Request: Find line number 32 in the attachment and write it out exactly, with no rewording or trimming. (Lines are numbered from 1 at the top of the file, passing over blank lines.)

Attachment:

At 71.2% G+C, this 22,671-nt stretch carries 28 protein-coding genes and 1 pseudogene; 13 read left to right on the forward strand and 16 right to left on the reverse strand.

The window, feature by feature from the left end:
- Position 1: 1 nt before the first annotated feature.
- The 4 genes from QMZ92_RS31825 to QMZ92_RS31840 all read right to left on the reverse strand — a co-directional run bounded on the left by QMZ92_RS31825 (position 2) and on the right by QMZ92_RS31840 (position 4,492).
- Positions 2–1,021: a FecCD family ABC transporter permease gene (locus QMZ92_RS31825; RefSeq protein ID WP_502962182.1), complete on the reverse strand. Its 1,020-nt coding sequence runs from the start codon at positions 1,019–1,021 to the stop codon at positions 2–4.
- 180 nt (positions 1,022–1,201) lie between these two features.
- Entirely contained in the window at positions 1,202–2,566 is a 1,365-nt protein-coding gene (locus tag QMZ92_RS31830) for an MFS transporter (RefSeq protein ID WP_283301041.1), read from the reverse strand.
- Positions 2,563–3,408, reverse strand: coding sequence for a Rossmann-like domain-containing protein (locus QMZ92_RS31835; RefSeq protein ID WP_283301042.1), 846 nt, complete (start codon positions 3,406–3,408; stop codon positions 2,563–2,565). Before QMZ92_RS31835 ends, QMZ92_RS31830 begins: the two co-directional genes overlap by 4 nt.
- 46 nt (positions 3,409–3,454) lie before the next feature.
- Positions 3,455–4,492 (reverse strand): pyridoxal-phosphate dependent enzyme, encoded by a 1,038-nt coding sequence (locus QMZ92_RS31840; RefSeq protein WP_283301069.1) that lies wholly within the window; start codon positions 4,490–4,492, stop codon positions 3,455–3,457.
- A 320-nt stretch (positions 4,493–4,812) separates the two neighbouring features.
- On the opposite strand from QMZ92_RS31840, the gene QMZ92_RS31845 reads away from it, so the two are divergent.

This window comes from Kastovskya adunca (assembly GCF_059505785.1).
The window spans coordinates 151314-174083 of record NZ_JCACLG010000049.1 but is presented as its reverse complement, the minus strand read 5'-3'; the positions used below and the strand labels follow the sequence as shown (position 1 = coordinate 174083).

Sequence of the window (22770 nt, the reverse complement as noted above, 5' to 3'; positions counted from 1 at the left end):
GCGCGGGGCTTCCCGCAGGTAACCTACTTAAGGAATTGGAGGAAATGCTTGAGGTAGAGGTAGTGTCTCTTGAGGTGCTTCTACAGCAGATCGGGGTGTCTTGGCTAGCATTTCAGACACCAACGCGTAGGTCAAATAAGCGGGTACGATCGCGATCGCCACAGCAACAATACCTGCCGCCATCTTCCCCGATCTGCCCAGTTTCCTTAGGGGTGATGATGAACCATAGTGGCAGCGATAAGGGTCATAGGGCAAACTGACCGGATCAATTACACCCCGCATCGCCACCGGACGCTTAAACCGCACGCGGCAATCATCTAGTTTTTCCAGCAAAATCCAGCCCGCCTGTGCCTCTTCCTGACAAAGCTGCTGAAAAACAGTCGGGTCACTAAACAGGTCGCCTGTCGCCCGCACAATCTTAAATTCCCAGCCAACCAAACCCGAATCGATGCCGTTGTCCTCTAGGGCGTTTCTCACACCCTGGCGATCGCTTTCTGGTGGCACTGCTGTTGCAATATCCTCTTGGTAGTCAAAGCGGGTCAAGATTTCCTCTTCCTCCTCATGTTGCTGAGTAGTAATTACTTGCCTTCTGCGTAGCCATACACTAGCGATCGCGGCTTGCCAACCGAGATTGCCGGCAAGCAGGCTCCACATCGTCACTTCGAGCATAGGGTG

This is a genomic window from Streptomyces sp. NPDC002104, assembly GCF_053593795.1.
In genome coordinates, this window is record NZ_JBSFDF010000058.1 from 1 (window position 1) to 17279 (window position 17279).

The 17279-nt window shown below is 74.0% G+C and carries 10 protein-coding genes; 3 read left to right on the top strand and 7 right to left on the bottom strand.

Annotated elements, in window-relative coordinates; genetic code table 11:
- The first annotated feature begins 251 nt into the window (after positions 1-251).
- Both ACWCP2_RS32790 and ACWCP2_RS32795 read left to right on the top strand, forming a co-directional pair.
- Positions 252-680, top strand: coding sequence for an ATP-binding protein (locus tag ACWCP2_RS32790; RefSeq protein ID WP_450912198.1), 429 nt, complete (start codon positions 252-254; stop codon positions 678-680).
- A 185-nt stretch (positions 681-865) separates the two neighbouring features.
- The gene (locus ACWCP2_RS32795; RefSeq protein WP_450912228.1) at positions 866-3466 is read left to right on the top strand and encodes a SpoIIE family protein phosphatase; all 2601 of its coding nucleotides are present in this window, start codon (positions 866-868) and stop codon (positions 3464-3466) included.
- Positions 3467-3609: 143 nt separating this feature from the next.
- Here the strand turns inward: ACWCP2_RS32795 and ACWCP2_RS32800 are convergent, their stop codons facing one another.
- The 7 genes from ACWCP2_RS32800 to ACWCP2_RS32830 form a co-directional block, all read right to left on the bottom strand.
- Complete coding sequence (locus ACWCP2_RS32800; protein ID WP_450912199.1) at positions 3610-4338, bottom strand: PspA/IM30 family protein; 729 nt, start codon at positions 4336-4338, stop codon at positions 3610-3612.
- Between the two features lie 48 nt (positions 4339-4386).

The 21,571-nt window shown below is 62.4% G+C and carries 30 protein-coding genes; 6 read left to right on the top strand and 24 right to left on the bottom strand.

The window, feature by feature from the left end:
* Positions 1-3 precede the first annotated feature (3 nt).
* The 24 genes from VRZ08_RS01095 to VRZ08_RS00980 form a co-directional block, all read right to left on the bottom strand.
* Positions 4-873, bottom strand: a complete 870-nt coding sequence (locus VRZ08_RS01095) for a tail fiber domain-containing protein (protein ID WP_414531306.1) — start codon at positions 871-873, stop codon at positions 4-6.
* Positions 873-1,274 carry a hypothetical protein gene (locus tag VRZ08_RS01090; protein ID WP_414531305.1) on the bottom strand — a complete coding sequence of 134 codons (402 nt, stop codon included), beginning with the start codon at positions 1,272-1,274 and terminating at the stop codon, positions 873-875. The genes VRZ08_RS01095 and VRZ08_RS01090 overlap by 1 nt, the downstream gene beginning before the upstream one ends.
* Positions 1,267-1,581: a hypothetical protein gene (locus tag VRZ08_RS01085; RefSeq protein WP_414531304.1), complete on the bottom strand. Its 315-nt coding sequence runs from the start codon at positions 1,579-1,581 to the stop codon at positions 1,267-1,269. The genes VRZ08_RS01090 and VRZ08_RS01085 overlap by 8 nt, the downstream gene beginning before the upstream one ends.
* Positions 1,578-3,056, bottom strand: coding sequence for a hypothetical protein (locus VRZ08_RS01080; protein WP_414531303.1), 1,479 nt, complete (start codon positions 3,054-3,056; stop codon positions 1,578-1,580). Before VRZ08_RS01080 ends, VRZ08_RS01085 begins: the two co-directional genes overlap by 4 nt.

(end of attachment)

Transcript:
The window, feature by feature from the left end: